But in the realm of physics, this is far from obvious. In reality, there's nothing solid about matter. Everything we touch is really made up of interacting electromagnetic fields. If you press down on the tabletop in front of you, your hand is not actually coming into direct contact with the table. Both your hand and the table are made up of atoms, the outermost particles of which are electrons. Electrons all have a negative charge, so before the atoms can physically touch in any way, the electric fields of the electrons repel each other. That's why the floor holds us up; the electrical repulsion of your atoms against the floor is way stronger than the force of gravity, which is pulling you down.
Moving a bit farther into the realm of atoms, there are two other natural forces that only come into play at very small scales. Named the strong and weak forces, these forces act to hold tiny particles called quarks together to form the protons and neutrons in atomic nuclei. Appropriately named, the strong force is in fact the strongest natural force we know of, and is responsible for protons (all of which have positive charges and should repel each other) sticking together in the nucleus.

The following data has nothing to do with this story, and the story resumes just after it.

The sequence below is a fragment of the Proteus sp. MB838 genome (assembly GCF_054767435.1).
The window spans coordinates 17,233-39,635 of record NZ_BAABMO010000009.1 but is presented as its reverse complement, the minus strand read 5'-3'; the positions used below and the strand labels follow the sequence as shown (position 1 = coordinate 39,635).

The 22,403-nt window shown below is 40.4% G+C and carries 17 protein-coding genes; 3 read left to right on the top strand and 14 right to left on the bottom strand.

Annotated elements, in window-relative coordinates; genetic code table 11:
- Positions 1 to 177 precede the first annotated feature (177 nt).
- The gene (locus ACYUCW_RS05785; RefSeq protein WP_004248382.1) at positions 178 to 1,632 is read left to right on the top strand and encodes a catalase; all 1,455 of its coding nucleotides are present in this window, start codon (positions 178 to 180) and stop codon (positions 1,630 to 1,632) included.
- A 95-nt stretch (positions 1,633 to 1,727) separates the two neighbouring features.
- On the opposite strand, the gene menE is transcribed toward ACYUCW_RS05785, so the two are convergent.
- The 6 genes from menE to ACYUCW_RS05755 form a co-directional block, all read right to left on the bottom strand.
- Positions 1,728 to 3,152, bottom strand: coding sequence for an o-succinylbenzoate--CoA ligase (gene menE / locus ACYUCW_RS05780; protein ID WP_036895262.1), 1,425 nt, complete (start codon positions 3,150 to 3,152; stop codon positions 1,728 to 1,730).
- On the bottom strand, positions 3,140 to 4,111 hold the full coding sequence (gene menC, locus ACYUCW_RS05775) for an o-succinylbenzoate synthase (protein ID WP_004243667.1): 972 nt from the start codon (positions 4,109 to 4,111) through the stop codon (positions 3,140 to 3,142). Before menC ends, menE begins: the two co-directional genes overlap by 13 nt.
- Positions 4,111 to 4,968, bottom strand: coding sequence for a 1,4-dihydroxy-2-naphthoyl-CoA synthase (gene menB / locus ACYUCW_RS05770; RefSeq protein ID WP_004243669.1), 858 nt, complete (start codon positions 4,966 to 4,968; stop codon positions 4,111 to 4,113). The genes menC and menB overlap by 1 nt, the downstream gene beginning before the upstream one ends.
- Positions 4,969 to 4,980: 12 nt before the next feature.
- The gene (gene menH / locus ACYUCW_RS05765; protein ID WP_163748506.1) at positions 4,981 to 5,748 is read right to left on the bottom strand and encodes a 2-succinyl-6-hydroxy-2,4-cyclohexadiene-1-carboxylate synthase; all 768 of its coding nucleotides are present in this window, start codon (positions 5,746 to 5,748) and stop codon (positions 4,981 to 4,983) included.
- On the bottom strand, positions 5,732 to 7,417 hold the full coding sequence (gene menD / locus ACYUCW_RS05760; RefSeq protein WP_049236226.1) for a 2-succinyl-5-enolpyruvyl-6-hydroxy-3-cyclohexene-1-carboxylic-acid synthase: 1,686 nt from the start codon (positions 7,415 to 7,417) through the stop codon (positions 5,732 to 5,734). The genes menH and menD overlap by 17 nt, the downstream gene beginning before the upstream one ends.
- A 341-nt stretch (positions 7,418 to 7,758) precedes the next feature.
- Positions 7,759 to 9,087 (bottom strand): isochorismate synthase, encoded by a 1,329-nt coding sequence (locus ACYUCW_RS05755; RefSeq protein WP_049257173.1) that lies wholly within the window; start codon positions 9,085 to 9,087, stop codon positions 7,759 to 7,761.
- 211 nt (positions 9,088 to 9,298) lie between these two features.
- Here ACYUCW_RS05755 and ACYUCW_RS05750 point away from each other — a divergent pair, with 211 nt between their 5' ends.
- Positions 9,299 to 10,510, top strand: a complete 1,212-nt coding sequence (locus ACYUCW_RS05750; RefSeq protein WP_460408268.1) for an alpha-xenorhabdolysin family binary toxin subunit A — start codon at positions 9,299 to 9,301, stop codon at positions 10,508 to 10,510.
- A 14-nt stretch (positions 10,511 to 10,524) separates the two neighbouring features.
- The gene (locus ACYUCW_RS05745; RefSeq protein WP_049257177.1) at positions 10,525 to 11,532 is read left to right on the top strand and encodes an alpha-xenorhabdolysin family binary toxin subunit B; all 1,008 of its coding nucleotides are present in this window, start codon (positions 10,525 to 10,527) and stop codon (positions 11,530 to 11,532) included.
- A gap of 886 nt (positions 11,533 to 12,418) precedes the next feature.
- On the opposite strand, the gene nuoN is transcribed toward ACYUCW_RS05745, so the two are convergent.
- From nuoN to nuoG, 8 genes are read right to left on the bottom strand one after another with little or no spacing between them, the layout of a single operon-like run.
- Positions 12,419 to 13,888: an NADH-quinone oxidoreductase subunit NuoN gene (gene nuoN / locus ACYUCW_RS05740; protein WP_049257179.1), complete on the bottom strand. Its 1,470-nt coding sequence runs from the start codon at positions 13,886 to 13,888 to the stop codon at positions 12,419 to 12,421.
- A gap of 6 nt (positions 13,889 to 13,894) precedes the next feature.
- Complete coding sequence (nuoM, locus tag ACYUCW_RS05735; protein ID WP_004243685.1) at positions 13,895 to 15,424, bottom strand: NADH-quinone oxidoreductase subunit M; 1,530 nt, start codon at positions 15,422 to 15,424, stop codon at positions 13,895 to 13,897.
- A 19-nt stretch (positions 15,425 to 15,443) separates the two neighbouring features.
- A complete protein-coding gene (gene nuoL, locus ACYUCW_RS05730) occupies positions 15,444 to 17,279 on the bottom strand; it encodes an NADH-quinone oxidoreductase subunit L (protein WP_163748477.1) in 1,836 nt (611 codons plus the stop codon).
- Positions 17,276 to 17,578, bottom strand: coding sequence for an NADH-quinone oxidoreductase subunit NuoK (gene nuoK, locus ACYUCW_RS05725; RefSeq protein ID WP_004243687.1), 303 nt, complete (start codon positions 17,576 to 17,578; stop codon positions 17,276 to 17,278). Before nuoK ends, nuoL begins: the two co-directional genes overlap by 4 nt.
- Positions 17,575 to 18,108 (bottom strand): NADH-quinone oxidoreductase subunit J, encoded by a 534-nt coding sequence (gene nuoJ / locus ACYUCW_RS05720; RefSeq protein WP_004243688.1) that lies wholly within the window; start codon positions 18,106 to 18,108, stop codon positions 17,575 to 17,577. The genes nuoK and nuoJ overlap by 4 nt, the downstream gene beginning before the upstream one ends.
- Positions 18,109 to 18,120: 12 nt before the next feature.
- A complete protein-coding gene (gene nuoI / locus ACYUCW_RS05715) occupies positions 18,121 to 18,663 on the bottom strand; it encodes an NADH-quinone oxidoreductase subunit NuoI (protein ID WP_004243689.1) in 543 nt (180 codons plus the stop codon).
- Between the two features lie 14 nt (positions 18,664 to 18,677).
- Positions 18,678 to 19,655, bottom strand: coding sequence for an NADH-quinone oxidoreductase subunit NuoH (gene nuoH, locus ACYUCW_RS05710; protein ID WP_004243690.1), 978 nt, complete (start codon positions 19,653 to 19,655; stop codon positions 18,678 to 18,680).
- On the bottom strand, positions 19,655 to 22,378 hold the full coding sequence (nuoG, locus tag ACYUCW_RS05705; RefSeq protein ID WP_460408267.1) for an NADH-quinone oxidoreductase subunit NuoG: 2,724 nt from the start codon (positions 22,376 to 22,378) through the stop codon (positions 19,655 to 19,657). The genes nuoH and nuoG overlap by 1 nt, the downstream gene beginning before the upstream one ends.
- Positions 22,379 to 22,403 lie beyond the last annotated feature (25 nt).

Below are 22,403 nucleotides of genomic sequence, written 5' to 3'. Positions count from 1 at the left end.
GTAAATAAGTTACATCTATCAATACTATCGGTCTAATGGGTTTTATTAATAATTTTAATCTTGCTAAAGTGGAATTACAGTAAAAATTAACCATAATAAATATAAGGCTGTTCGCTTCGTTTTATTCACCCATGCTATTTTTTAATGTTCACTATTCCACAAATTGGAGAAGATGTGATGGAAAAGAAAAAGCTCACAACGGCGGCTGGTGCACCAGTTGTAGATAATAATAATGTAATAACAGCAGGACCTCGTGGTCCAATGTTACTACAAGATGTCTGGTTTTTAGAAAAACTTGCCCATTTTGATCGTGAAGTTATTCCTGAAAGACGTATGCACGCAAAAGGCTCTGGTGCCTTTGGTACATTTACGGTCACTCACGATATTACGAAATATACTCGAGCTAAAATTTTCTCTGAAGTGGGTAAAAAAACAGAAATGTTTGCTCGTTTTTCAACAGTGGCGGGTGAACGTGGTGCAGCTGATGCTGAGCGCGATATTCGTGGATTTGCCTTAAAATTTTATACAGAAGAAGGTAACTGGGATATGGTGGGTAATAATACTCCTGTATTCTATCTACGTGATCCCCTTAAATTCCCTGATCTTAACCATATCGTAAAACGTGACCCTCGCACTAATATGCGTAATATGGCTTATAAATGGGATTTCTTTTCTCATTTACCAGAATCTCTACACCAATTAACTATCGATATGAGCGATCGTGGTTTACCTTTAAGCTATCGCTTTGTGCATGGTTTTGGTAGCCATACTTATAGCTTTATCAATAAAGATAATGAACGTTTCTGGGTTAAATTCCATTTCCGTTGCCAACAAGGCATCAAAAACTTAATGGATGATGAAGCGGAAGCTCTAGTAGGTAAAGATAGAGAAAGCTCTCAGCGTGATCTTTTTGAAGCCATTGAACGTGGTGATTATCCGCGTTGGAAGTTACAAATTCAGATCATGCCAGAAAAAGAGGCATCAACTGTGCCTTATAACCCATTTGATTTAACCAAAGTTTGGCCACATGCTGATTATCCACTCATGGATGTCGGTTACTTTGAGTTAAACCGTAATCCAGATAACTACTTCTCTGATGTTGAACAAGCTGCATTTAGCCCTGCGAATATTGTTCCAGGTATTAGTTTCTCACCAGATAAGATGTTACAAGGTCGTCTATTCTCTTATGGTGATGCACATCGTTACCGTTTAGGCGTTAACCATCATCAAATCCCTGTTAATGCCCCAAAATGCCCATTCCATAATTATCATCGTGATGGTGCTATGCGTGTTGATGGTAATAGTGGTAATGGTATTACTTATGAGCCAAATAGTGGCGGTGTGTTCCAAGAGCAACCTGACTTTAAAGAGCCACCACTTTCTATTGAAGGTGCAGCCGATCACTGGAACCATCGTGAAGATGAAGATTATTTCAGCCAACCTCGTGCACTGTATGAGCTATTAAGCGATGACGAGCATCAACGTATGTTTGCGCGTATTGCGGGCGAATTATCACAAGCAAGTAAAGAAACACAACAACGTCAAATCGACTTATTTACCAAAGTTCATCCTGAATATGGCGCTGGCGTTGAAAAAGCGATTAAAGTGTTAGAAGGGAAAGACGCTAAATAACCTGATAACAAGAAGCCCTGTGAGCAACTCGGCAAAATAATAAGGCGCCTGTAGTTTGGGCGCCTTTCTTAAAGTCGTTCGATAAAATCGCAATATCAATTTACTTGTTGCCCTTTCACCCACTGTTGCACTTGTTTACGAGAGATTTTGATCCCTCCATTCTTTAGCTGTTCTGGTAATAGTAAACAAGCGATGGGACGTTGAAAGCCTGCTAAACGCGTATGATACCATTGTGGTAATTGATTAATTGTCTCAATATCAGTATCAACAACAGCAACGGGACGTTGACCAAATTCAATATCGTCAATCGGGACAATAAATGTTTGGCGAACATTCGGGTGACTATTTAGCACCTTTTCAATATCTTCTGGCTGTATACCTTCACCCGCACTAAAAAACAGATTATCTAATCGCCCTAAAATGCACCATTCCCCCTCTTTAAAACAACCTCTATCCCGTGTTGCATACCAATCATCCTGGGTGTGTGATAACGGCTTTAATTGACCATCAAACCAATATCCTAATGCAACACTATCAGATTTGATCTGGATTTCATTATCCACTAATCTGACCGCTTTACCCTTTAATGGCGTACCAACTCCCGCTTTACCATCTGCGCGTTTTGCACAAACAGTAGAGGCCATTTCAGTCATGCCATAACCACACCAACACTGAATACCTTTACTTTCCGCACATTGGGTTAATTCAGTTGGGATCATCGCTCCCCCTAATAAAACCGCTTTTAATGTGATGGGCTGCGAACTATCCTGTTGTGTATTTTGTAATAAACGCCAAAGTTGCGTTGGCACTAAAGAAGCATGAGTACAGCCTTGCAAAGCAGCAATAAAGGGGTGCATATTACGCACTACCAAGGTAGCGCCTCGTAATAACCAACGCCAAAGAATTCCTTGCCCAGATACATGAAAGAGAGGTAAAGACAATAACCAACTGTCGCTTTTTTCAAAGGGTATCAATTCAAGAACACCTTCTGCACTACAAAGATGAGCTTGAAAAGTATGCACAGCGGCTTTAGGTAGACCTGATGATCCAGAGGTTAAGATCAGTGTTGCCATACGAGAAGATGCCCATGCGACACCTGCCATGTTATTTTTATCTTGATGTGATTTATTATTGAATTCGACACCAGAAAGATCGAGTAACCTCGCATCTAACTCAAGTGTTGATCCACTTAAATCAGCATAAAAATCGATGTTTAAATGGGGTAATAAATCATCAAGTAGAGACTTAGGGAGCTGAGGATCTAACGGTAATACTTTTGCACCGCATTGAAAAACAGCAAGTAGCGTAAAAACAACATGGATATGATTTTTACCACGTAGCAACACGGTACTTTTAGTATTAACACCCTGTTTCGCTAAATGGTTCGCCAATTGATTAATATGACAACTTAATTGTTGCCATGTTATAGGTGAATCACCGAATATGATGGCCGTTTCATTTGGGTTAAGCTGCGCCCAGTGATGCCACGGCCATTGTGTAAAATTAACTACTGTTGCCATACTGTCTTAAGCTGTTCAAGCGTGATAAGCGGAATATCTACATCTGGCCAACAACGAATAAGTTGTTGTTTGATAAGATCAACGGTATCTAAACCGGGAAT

The weak force is really only weak compared to the strong force (it's the second strongest natural force), and creates an interaction that allows neutrons to turn into protons under some conditions. At the scale of atoms, gravity is almost negligible. The strong force attracting two protons together is 10^40 (that means a 1 followed by 40 zeroes) times stronger than the force of gravity between them.
Now, in my mind, one of the most important parts of being a scientist is asking annoyingly obvious questions. Take, for example, the question "Why is gravity so much weaker than all the other forces?" This seems to be a natural candidate for the answer "It just is." That's the way the universe works.